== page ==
May 20th in German History: The German Invasion of Crete

Bundesarchiv Bild 141-0864, Kreta, Landung von Fallschirmjägern.jpg
German paratroopers land on Crete.

In 1941, the German Reich was still ascendant in Europe. While it had failed to gain air supremacy over Britain, it had followed up its successful invasion of France with the invasion of Yugoslavia and Greece. In Africa, Germany was winning as well, and the Battle of the Atlantic threatened to end in defeat for the Allies. Germany would gain yet another victory in late May. On May 20th, 1941, 10,000 German paratroopers landed on the island of Crete.

Greece had joined the Allies in October of 1940 following the Italian invasion. Although the Greek Army was numerically inferior to the Italian one and possessed insufficient equipment, it was able to hold the Italians and then proceed to push them back into Albania. It would be almost a year before in, April of 1941, the Germans in Operation Marita invaded Greece and overran the mainland. However, many Greek islands remained under Allied control. The most important of these was Crete as British ships could operate from its ports and British bombers could strike the Romanian oil fields from its airbases. Many of the 57,000 Allied troops that had been evacuated from Greece were based on Crete, bringing the total size of the island’s garrison to over 42,000. Hitler was worried about the threat to the oil fields, and the Luftwaffe wanted a victory to repair their reputation before the invasion of the Soviet Union. Thus on April 25th Hitler ordered the invasion of Crete. Over one thousand aircraft ranging from bombers to fighters to transports were dedicated to the invasion along with two divisions. Although the Allies did outnumber the Germans two to one, the Allies mostly lacked heavy equipment, had very little air cover, and were still disorganized from their defeat in Greece. The 10,000 German airborne troops were supplemented by 7,000 amphibious and 4,000 mountain troops. On the morning of May 20th the invasion began with the dropping of airborne German troops. Initially the Germans suffered heavy casualties and seemed likely to fail but on the 21st of May they took Maleme Airfield and were able to fly in reinforcements. The Allies were disorganized and failed to effectively communicate and were forced from the north of the island. In the waters around Crete the British Navy took heavy losses trying to prevent German landings. The Royal Navy would lose 19 ships in the battle. The Germans were able to land fresh troops with equipment while the Allies had trouble resupplying their forces. By the 28th of May the Allied forces had started to evacuate the island. Nearly half of the garrison would escape the island while the rest would either be captured or join the Cretian resistance.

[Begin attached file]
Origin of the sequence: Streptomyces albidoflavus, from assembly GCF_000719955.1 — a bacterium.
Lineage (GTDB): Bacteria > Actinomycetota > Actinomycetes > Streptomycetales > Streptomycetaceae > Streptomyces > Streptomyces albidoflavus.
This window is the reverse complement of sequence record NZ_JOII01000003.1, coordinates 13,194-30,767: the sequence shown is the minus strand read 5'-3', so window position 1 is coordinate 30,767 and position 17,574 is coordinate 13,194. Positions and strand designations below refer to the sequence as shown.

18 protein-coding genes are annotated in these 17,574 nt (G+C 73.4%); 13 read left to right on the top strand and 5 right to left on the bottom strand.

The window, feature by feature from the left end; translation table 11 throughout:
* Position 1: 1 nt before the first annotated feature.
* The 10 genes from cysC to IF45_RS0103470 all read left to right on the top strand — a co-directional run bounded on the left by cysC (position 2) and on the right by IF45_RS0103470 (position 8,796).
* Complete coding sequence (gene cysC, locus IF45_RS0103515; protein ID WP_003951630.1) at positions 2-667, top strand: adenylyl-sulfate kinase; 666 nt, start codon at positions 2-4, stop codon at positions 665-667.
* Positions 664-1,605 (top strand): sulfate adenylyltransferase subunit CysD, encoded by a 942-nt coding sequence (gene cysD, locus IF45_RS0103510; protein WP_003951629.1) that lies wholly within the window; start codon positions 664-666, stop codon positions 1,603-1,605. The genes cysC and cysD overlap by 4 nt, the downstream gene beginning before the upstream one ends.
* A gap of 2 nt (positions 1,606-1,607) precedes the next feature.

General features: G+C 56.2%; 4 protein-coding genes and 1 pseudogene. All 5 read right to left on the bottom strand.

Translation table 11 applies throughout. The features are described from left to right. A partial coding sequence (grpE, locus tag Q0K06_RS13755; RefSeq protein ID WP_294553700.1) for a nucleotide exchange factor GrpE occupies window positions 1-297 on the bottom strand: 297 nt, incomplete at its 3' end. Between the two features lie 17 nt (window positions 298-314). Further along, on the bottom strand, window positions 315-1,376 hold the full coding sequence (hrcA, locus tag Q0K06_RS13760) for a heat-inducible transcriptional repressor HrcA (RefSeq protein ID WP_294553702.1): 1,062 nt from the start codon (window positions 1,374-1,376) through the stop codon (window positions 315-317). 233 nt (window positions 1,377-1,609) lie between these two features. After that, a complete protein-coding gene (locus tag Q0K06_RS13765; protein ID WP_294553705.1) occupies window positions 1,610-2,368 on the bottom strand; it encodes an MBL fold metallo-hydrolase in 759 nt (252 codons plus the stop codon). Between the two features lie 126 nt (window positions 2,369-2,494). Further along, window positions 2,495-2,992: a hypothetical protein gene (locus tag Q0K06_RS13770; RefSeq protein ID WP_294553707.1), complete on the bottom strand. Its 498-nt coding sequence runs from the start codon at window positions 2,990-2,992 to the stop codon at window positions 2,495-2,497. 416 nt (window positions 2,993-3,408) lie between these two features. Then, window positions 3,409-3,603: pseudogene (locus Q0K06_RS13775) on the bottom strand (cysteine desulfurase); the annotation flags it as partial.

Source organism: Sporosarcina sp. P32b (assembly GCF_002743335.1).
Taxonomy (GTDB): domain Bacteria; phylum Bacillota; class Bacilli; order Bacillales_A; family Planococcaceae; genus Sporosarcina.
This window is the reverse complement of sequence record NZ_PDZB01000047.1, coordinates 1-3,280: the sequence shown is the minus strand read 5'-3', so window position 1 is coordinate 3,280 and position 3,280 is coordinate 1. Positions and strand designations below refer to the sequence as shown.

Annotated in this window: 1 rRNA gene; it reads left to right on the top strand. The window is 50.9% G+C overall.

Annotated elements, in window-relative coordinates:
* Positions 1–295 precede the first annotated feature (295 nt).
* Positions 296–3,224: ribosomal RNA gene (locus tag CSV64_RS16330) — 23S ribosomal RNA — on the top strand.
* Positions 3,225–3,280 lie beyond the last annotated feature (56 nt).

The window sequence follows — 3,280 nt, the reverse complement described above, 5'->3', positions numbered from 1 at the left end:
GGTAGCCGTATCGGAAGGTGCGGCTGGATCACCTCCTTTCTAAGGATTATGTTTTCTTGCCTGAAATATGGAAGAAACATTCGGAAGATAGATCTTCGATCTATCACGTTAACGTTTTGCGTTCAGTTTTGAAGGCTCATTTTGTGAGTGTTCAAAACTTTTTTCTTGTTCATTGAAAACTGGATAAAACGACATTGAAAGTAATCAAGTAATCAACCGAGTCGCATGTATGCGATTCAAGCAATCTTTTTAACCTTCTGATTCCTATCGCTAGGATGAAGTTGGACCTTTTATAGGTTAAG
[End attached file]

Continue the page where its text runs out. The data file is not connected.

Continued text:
The Battle of Crete was certainly a German victory. It took a major naval base and airbase from the British and was a further blow to morale. However, the victory was not without its downsides for the Germans. The Germans suffered over 5,000 casualties, many of them among the elite airborne troops. Further, they lost 280 aircraft, many of them the expensive transport planes. This had the effect of discouraging the Germans from future airborne operations. Hitler decided to use paratroopers as infantry, which wasted their potential. The Allies, in contrast, we’re impressed by the use of paratroopers and would use them to great effect on D-Day. Further, the loss of Crete would not result in any long-term strategic difficulties as the Allies were able to use Malta as an air and naval base instead. The Fall of Crete was, like so many German victories in 1941, overstated in its importance.

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